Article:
A homegrown terror suspect who stabbed Conservative MP Sir David Amess to death has said he did it to “send a message” to other MPs.
Ali Harbi Ali told the Old Bailey he killed the Southend West Conservative MP to “prevent further harm to Muslims” and considers him to be “one off the list”.
The 26-year-old told the jury he killed the father-of-five because he was among the MPs to vote in favour of bombing Syria in 2014 and 2015.
Ali stabbed Sir David, 69, more than 20 times with a foot-long carving knife at Belfairs Methodist Church in Leigh-on-Sea, Essex, shortly after midday on 15 October 2021, the jury was told.
Sir David died at the scene.
Ali, a former radiography student from Kentish Town in north London, admits killing the MP but denies preparing terrorist acts and murder.
The prosecution said Ali spent two years planning a “cold and calculated murder” and that he researched a dozen politicians including Michael Gove, Dominic Raab and Sir Keir Starmer, before settling on Sir David.
Ali confirmed that a note found on his phone from 2019 described “plans I had to attack and hopefully kill Michael Gove at the time”.
The terror suspect went on to admit going to Mr Gove’s house, armed with a knife in his rucksack, and later hanging around outside parliament.
Giving evidence wearing a long black tunic buttoned to the neck over jeans and with a goatee beard and glasses, Ali said he had no regrets over any of his actions and would kill Sir David again if he were to relive the day of the attack.
At times smiling, and leaning casually on one arm as he spoke, he described himself as a “moderate Muslim” who carried out the stabbing because he couldn’t make it to Syria to fight with so-called Islamic State.
He told the jury: “I decided to do it because I felt that if I could kill someone who made decisions to kill Muslims, it could prevent further harm to those Muslims.
“He (Sir David) voted previously in parliament, not just him… I decided if I couldn’t make hijrah, if I couldn’t help the Muslims (in Syria), I would do something here.”
Asked by defence counsel Tracy Ayling QC what difference killing Sir David would make, Ali said: “For one, he can’t vote again.
“If he ‘had previous’ for doing votes like that he won’t do it in the future, and perhaps send a message to his colleagues.”
He added: “You need a certain amount of votes… so it’s one off the list.”
Ali said he “deeply” regretted not being able to join the IS terrorist group and did not think the attack was wrong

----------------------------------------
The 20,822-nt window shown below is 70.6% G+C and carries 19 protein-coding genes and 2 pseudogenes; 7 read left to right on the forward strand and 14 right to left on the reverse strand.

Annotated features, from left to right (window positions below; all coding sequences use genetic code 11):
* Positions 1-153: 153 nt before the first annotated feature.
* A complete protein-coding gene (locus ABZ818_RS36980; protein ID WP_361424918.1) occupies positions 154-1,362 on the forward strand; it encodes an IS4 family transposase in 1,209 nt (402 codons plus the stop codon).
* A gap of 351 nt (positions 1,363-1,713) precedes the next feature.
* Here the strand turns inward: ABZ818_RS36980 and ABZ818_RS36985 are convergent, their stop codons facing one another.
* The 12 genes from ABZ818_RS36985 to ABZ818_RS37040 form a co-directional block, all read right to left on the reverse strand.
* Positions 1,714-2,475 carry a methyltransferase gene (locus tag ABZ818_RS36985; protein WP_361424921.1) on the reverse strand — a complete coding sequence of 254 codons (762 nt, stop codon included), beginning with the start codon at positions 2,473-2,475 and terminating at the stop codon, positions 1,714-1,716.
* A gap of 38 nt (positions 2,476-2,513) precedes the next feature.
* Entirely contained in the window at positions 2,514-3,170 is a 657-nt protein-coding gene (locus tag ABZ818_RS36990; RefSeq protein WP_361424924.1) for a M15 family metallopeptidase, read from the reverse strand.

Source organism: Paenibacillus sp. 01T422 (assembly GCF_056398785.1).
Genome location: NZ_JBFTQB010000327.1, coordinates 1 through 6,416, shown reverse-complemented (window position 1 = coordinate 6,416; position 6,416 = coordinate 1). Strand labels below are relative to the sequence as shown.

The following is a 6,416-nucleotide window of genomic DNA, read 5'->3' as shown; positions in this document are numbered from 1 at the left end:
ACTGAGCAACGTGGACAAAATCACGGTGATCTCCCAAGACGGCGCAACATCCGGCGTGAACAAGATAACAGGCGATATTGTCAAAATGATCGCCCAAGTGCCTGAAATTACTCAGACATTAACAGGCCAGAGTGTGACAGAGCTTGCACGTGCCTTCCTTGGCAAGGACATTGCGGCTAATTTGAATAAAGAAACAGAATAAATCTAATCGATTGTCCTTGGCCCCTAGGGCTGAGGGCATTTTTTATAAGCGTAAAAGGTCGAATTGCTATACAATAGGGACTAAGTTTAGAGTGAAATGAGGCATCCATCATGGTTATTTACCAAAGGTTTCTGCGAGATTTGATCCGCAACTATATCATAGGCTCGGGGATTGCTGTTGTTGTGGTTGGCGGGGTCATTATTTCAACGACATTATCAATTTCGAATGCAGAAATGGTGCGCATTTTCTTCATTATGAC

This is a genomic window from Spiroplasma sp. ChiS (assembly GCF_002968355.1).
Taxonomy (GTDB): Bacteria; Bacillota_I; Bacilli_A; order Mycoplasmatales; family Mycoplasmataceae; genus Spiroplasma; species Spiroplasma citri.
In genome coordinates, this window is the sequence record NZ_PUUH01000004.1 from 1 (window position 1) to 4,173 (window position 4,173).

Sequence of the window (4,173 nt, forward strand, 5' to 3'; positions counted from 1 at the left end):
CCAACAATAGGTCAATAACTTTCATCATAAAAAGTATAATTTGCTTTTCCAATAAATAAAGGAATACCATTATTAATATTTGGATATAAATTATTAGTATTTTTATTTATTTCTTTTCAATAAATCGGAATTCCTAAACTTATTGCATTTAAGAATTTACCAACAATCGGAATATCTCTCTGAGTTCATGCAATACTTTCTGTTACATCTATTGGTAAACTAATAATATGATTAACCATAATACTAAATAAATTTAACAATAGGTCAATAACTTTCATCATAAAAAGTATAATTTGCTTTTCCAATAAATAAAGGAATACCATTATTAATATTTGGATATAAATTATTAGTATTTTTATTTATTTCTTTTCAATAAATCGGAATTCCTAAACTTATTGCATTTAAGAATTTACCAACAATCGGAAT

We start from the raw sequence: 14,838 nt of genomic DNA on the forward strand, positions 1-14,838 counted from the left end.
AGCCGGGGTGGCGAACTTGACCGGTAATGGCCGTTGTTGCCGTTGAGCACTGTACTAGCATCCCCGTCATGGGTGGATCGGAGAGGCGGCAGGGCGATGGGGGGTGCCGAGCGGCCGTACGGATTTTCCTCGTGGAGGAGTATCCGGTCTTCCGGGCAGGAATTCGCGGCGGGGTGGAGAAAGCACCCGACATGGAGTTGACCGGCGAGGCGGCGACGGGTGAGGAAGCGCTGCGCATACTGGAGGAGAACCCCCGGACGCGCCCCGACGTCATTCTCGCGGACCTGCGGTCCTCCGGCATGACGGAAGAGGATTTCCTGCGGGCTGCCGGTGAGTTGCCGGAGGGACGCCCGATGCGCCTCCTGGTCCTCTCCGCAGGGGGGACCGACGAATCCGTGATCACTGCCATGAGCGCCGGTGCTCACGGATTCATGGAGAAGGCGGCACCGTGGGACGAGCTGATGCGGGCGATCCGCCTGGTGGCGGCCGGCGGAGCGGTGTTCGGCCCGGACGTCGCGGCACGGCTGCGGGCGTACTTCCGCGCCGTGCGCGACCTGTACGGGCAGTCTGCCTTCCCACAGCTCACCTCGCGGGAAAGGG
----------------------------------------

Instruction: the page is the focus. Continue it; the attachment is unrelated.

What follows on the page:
When asked by the prosecution if he is “utterly shameless”, the terror suspect replied: “I wouldn’t use the word shameless, but no I don’t feel any shame.
“If I thought it was something wrong, I wouldn’t have done it.”
Asked if he had any regrets over the killing, Ali replied simply: “No.”
He added: “If I thought I did anything wrong, I wouldn’t have done it. I consider myself a Muslim who went out and killed someone who killed Muslims.”
Prosecutor Tom Little QC asked: “You don’t regard yourself as a radical?”
Ali replied: “I am a moderate Muslim.”
The terror suspect rowed back on previous comments the court heard he made to police that killing Sir David was an act of “terror”, instead comparing his actions with MPs who voted for Syrian air strikes.
He told the court: “I don’t think I would use those words now.
“If I was to use that word on myself, I would expect the British politicians who bombed Syria to use that word on themselves.”
Ali, flanked by three security guards during his 80-minute stint in the witness box, also told the court he expected to die “a martyr” when police arrived at the scene, but dropped his knife when he realised they were not carrying guns.
When asked if he would have been prepared to kill an armed police officer, he said it would have been “bringing a knife to a gunfight”, adding: “I didn’t expect to but if it happened, it happened.”
Ali described his childhood in south London as “full of love and care”, but said he felt “obligated to do something” after seeing coverage of the Arab Uprising against Syrian President Bashar Assad in the 2010s.
The trial was adjourned until Monday for closing speeches.